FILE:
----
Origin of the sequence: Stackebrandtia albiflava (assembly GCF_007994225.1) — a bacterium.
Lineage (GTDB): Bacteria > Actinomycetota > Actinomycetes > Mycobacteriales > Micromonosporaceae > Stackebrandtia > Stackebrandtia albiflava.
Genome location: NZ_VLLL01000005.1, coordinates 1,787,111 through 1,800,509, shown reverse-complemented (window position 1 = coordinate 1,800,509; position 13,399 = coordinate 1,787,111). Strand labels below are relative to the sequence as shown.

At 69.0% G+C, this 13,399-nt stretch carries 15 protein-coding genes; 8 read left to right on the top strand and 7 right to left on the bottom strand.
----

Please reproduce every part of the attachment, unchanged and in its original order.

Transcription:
Origin of the sequence: Stackebrandtia albiflava (assembly GCF_007994225.1) — a bacterium.
Lineage (GTDB): Bacteria > Actinomycetota > Actinomycetes > Mycobacteriales > Micromonosporaceae > Stackebrandtia > Stackebrandtia albiflava.
Genome location: NZ_VLLL01000005.1, coordinates 1,787,111 through 1,800,509, shown reverse-complemented (window position 1 = coordinate 1,800,509; position 13,399 = coordinate 1,787,111). Strand labels below are relative to the sequence as shown.

At 69.0% G+C, this 13,399-nt stretch carries 15 protein-coding genes; 8 read left to right on the top strand and 7 right to left on the bottom strand.